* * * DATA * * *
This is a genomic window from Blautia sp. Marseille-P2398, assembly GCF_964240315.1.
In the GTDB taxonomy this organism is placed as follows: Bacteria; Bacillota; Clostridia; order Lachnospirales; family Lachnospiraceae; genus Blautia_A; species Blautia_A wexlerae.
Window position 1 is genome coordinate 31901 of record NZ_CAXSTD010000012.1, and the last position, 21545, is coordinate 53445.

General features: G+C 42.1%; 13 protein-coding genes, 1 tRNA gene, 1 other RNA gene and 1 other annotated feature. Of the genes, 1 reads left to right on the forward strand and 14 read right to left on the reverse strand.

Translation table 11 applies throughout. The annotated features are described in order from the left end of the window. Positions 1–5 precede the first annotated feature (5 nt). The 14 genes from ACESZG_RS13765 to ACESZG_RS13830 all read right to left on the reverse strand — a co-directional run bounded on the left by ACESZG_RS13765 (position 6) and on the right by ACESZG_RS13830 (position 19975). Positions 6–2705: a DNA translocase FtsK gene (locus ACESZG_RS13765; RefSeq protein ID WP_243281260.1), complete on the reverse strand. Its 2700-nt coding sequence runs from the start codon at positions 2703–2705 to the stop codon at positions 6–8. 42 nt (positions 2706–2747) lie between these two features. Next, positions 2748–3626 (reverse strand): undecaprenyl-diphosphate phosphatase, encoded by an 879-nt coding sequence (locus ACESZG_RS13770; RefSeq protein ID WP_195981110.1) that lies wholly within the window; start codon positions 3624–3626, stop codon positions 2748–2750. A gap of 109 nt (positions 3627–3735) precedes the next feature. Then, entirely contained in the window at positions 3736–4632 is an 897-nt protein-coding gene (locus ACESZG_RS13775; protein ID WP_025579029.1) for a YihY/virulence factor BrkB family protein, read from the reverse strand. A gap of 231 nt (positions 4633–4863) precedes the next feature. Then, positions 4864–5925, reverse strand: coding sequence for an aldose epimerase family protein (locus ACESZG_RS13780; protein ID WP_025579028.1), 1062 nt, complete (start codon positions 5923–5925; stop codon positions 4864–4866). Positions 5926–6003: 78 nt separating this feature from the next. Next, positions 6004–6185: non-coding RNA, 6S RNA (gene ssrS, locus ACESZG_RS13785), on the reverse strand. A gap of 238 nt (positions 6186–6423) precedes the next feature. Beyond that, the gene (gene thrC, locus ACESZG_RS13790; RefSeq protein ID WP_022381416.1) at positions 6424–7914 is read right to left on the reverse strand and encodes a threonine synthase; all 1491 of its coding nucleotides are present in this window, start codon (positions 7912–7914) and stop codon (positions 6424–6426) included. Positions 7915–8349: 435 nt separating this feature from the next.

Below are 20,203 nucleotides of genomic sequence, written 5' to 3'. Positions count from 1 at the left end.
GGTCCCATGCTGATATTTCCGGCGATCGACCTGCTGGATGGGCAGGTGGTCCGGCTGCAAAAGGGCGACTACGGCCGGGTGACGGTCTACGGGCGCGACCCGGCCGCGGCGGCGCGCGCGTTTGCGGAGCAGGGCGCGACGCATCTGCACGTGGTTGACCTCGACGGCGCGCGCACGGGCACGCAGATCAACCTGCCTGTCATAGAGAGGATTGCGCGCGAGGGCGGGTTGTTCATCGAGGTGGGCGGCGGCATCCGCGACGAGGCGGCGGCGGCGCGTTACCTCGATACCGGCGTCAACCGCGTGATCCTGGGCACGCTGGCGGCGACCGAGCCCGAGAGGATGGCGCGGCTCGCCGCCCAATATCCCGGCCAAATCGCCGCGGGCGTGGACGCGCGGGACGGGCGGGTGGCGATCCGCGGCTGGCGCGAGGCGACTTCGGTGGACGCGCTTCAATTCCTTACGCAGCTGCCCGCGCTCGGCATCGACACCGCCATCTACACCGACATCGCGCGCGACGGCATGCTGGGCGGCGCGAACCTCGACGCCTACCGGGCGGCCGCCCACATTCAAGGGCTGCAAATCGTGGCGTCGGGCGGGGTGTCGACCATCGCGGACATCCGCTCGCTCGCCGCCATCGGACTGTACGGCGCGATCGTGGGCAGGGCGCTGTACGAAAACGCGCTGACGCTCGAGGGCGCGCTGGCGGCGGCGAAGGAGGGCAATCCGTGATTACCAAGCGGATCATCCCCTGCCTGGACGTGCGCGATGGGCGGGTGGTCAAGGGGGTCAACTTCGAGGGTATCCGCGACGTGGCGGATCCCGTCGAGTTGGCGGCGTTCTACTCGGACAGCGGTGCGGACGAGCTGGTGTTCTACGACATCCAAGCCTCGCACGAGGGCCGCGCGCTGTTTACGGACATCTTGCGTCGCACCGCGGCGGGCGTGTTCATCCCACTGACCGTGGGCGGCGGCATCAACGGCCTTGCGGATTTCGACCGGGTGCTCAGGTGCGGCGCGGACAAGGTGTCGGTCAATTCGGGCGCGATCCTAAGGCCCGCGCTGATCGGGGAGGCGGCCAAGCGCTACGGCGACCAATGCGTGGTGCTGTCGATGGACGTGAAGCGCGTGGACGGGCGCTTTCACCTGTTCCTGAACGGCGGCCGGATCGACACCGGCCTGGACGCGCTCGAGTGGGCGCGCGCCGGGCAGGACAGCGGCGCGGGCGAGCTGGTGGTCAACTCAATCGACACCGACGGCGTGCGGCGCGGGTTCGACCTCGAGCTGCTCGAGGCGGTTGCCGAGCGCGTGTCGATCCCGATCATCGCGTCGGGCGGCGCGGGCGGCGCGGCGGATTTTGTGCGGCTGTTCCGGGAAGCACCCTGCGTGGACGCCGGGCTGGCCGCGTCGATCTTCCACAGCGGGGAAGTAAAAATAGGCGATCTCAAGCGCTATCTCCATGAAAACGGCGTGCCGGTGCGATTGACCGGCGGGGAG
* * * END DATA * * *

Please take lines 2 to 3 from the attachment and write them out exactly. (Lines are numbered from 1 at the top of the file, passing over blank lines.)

In the GTDB taxonomy this organism is placed as follows: Bacteria; Bacillota; Clostridia; order Lachnospirales; family Lachnospiraceae; genus Blautia_A; species Blautia_A wexlerae.
Window position 1 is genome coordinate 31901 of record NZ_CAXSTD010000012.1, and the last position, 21545, is coordinate 53445.